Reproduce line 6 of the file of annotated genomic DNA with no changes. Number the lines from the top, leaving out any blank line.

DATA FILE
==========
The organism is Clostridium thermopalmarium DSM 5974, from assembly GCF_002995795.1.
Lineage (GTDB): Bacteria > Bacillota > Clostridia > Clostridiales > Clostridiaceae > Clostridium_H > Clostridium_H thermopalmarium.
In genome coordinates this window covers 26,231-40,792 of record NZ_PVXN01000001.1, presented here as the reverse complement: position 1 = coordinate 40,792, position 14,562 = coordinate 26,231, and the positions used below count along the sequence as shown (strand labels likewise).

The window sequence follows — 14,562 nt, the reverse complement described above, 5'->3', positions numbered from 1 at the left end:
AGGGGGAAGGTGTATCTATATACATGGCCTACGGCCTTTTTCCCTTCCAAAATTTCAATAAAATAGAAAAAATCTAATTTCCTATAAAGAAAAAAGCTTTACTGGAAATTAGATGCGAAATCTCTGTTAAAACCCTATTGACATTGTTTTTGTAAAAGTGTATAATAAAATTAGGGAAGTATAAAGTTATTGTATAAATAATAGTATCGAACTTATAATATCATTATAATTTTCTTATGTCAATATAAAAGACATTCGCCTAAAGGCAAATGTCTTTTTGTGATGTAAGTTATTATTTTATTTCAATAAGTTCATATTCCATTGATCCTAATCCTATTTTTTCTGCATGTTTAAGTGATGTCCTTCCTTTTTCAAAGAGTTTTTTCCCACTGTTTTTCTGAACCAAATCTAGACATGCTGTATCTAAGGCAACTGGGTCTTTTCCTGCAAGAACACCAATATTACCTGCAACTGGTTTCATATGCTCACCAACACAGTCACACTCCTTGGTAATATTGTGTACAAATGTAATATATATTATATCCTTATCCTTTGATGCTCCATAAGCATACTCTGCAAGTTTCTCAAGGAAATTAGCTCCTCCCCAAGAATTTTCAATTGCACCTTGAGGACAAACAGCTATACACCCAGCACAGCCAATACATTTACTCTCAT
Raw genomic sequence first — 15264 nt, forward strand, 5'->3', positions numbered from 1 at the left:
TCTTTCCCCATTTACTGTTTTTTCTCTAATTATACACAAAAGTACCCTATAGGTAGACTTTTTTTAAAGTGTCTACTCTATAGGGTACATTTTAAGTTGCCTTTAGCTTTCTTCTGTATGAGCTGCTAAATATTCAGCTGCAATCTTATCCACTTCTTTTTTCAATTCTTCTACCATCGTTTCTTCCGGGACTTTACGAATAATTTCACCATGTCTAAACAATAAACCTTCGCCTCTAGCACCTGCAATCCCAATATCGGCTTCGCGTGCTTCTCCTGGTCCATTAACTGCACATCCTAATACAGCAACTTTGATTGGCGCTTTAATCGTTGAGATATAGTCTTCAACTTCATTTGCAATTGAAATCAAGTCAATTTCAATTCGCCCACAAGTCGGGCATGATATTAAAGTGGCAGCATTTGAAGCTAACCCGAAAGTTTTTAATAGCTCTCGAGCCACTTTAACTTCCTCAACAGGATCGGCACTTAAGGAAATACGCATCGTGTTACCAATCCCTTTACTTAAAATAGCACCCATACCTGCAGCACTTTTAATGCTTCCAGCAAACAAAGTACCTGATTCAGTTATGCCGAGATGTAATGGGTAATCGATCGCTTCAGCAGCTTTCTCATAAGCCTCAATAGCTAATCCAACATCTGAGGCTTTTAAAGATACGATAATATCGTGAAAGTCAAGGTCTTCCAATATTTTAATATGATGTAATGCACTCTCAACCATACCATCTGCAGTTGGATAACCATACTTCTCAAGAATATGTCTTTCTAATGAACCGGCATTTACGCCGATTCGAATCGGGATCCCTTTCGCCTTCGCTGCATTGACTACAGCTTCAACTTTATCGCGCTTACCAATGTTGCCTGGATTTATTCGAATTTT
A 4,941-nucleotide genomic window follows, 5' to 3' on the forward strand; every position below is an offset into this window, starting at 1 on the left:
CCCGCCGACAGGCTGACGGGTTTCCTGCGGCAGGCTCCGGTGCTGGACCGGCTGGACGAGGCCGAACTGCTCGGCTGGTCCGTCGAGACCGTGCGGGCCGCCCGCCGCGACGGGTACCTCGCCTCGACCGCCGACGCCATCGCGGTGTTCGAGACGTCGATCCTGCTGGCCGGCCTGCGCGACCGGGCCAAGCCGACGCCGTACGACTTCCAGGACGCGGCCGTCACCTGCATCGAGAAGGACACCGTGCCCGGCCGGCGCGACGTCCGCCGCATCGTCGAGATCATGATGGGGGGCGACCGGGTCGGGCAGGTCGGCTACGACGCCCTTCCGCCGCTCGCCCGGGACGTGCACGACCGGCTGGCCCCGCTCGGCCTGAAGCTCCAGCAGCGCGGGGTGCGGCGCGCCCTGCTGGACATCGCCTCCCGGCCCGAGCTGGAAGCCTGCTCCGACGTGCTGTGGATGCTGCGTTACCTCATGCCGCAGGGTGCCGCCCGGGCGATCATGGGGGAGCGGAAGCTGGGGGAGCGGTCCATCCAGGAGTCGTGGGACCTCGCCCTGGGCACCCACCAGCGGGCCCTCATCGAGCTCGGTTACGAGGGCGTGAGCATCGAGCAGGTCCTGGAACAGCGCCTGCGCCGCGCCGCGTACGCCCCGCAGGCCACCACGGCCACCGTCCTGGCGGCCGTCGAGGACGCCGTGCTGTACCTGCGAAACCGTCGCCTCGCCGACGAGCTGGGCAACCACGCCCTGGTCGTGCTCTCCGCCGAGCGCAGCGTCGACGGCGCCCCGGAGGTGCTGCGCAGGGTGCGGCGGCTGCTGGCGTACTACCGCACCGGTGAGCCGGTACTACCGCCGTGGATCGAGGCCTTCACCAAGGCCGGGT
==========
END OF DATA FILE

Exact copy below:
Raw genomic sequence first — 15264 nt, forward strand, 5'->3', positions numbered from 1 at the left: